Last year marked the 10th anniversary of our annual Developer Survey, and when we launched the questionnaire in February of 2020, we saw it as a milestone to continuity. It was another chance to gather data for some of our classic, long-running questions, sprinkle in a few new ideas, and continue working to improve in areas like diversity and inclusion.
Then the COVID-19 pandemic hit. By the time the data was ready for release in May, the world had changed for most people. The answers respondents gave weren’t irrelevant, certainly, but so much of what was in our survey no longer reflected people’s day-to-day reality. Anyone who kept their job was suddenly working remotely, and with that came a whole set of new process and workplace issues.
One year later, normalcy is creeping back in some parts of the world, but COVID-19 continues to be a daunting and immediate public health challenge for many regions as well. Phrases like “unprecedented times” and “new normal” have become clichés. So, what do we hope to learn with this year’s survey? For starters, we embark on this new research humbly, grateful for our community, and with a strong awareness that what is true today may not be equally valid in six months.
We want to see how coders’ lives have changed during this massive work-from-home experiment. We’re asking about collaborating asynchronously and virtually, about managing projects and teams when all communication is remote. Of course, we’ll still include the old classics: things like favorite and least favorite languages. Those are the heart of any coder’s work, so tracking them tracks the evolution of the field itself.
We did manage to learn some things from last year’s survey. People who use Rust still love it, and it took the top spot for the fourth year in a row. DevOps engineers make the most money on average. And of those of you who search for an answer to your problem and find a purple link, well, half think warmly on meeting their old friend again.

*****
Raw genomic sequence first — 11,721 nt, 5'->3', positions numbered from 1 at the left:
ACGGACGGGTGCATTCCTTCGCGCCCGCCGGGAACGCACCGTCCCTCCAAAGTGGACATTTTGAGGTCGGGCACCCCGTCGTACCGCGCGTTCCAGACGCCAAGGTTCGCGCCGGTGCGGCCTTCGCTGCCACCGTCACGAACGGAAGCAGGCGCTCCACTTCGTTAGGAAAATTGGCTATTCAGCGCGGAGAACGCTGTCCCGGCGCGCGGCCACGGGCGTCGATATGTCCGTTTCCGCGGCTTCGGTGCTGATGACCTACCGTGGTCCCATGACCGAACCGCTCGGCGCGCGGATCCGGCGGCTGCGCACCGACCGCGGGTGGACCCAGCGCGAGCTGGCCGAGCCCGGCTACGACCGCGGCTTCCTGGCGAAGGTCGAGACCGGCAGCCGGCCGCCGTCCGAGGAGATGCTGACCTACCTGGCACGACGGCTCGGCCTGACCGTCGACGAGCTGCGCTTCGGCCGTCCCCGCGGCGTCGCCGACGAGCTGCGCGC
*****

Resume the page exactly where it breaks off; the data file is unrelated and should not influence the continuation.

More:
Having learned how fast the ground beneath us can shift, we’re making some adjustments to our scope. While the annual survey will remain a touchstone, a yearly check in with the developer community, we’re making it smaller. We want to ask the right questions at the right time to better reflect the reality on the ground.
To supplement our annual survey, we’ll be running smaller pulse surveys throughout the year on specific questions. That doesn’t mean we’ll be bugging you for information every month; these surveys will go out to a smaller subset of our users. We’ll be publishing the results throughout the year, so you can see the data even if you don’t see the survey.
One thing to note: if you use a third-party ad-blocking plugin, you may see error messages during the pulse survey periods. Our third-party survey partner, Qualtrics, doesn’t work very well with certain ad-blockers and security software. To avoid issues that may prevent you from taking the survey, we ask that you specifically unblock Qualtrics in your plugins or pause the plugin while you take the survey.
As in previous years, Qualtrics blocks certain countries from accessing their site and data: Cuba, Iran, North Korea, Syria, and the Crimea region of Ukraine (including Sevastopol). In addition, some users in China may have issues due to restrictions imposed by local internet service providers. This is unfortunate, and we can do nothing about it. We’ve continued to research alternatives, but so far have found no alternative that provides a cost effective alternative, considering the work we’ve already put in to configure Qualtrics.
What are you waiting for? Go take the survey. As always, we’re indebted to the global community of curious coders who visit our site each day and participate in this survey each year. We appreciate your participation, and encourage you to share the survey with other coders, post it on your social channels, or do a Tik Tok dance around your favorite programming language. We’ll report back later with the results!Tags: developer survey